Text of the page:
CRN sent a letter this week addressed to Douglas Stern, deputy director for regulatory affairs for the US Food and Drug Administration. In the letter, CRN alleges that FDA’s responses on the NAC issue have dodged a central legal question.
FDA first declared NAC as an illegal dietary ingredient via a series of warning letters to marketers of hangover cures that were posted in July 2020. Several of these products included NAC, which FDA, in a side note in the warning letters, said was not a legal dietary ingredient because of its prior use as a drug. It was the first time the Agency had made that kind of statement about the ingredient.
Ingredient on market for decades, without safety concerns
NAC, or N-acetyl-L-cysteine, is a derivative of the amino acid L-cysteine and is a precursor of the cellular antioxidant glutathione. The ingredient was first approved as a mucolytic drug sometime around 1963. It’s hard to say with certainty if that’s the right date because of imprecise documentation, which has been one of CRN’s objections.
It’s unclear how long it was marketed for that use, but it has not been used a prescription pharmaceutical in many decades. At present it is used in emergency rooms as a treatment in cases of acetaminophen poisoning to prevent severe liver damage. The ingredient has a long history of safety in that application where it is administered at a much higher dosage than what is found in dietary supplements, according to Rick Kingston, PharmD of the University of Minnesota (Kingston is also the president of regulatory and scientific affairs at Safety Call International).
Hundreds of NAC products on market
Despite its early use as a respiratory medication, the ingredient has been widely used for many years in finished dietary supplements, frequently as a standalone product. A recent search on Amazon produced more than 400 products for sale mentioning the ingredient, which is usually positioned as a ‘cellular antioxidant,’ or for liver support. Some major brand names in the industry were represented in that search. On the supply end, a search on Alibaba brings up more than 1,000 hits of bulk N-acetyl-L-cysteine (NAC) for sale, with the usual huge range of prices per kilogram that is typical for that portal.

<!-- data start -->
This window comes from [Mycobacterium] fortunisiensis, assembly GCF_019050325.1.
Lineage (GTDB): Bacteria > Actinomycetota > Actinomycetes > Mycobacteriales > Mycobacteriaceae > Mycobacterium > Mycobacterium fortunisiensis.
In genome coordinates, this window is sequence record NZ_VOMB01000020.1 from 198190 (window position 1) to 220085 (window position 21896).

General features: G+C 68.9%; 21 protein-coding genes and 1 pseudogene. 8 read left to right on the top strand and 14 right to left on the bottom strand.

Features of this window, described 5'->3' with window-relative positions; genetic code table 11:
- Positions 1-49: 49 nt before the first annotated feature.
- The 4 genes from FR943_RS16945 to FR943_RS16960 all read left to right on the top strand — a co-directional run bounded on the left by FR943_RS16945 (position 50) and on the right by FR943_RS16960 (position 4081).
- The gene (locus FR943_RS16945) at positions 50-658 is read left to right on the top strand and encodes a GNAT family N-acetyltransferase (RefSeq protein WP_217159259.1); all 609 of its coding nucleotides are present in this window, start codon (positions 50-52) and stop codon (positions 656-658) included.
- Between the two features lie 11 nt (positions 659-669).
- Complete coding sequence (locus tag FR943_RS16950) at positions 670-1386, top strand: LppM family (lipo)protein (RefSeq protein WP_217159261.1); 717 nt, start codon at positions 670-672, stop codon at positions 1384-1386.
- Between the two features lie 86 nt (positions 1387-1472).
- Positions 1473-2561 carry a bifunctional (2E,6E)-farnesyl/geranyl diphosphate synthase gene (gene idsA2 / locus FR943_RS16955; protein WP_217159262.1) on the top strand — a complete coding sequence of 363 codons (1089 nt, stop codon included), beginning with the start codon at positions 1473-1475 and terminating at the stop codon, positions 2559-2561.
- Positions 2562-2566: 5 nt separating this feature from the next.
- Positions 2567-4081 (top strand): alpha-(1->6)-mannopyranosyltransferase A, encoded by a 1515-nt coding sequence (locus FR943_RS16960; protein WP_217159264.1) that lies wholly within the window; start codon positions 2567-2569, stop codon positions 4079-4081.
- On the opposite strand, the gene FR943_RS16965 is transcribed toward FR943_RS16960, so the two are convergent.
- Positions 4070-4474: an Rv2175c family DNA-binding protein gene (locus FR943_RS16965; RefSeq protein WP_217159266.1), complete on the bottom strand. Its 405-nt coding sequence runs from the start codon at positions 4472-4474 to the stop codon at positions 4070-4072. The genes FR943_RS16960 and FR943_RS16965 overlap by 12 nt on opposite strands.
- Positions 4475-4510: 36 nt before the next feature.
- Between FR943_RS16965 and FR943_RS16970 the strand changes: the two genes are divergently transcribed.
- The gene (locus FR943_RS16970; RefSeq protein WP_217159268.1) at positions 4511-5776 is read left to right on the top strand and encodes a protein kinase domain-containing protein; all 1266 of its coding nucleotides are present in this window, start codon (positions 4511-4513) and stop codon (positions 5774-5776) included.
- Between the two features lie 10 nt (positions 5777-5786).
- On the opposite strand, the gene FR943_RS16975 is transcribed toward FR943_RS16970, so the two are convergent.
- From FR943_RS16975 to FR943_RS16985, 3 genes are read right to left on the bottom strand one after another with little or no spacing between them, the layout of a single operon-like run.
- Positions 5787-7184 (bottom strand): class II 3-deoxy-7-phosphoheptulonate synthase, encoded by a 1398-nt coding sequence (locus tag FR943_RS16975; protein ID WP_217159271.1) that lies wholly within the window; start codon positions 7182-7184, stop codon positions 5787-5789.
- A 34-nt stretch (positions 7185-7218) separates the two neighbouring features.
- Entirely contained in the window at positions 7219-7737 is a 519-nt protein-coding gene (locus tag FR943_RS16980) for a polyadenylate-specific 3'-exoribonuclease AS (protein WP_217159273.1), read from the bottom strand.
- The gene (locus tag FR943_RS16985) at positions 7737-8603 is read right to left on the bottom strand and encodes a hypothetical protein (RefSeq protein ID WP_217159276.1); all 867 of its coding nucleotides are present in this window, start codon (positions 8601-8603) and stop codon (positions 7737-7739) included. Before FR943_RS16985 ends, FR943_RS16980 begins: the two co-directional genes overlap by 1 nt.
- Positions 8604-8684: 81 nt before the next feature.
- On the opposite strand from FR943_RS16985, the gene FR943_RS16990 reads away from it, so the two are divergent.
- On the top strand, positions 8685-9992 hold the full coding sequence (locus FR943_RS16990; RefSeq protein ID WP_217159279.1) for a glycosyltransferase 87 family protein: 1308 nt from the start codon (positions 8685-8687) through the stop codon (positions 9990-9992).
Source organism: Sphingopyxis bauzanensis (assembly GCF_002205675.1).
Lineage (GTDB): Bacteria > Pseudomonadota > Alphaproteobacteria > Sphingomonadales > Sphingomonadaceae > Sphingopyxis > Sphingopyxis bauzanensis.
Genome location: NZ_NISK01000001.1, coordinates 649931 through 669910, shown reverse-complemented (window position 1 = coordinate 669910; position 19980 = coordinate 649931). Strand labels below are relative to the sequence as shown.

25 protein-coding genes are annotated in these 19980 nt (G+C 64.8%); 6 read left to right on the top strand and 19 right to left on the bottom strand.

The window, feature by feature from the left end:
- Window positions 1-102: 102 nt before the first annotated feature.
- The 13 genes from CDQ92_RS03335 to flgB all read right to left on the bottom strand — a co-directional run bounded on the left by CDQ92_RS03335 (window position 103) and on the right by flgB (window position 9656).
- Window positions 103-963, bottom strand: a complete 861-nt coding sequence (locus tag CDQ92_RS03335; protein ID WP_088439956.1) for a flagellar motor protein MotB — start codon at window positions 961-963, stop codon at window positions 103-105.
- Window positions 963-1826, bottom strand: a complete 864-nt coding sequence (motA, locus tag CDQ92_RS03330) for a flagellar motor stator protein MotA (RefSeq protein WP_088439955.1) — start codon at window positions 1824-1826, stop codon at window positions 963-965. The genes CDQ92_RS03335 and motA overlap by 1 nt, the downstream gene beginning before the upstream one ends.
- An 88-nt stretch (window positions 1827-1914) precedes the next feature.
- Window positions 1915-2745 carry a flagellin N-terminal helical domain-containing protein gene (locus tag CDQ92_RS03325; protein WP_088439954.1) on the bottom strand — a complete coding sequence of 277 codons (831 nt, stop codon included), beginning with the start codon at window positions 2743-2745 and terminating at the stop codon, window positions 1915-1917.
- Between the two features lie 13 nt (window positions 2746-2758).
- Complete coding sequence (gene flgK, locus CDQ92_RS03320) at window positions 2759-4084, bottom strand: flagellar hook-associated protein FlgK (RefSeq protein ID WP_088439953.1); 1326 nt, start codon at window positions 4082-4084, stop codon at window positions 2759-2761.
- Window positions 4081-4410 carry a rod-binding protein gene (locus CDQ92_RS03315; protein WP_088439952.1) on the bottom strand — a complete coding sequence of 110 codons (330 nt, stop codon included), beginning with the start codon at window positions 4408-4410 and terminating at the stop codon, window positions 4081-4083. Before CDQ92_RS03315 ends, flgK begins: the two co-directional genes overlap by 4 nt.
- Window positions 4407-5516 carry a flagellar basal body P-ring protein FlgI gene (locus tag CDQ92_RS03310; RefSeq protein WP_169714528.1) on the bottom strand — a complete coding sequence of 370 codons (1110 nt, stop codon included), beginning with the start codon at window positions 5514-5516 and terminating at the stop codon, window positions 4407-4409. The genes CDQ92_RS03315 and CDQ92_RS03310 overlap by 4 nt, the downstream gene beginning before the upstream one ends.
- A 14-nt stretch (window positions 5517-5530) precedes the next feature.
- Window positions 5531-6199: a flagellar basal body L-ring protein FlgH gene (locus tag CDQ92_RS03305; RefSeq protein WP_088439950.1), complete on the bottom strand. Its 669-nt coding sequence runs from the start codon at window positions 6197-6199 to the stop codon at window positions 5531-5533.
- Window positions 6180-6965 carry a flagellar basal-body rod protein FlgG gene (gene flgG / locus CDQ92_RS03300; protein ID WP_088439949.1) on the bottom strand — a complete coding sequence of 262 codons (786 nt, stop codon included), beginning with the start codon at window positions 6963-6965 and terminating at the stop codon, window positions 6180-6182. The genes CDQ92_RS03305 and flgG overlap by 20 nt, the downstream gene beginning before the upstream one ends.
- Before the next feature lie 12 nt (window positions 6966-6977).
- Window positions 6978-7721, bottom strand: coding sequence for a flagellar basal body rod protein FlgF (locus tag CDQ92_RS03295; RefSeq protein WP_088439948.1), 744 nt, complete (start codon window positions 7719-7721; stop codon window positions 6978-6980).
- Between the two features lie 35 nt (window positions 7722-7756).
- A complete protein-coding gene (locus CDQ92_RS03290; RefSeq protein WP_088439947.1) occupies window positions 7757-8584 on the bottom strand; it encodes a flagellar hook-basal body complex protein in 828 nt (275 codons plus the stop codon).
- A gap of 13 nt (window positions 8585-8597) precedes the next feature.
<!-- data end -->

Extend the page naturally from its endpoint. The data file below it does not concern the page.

At least one major supplement manufacturer claims to have solid proof that the ingredient was on the market as a supplement prior to the DSHEA grandfather date of Oct. 15, 1994.
CRN: Central legal issue still unaddressed
CRN had commented on FDA’s position in a letter dated June 1, 2021. The Agency responded in November of that year, but CRN said that response did not address the central legal issue, which according to trade organization is “whether the drug preclusion provision in section 201(ff)(3)(B)(i) properly precludes NAC from being marketed in dietary supplements.”
Rather, as this week’s letter to FDA states, the Agency veered off into a discussion of the ingredient’s safety record, which in CRN’s view is a non sequitur.
“Safety and current market evaluation are not relevant factors in the determination of whether section 201(ff)(3)(B)(i) is applicable to NAC and can be applied retroactively,” the letter states.
CRN also demands that its petition be handled separately from another filed by the Natural Products Association. FDA had proposed a combined response to both, but the CRN says that’s not appropriate as the two petitions seek different actions from the Agency.
The full text of CRN's letter is available here.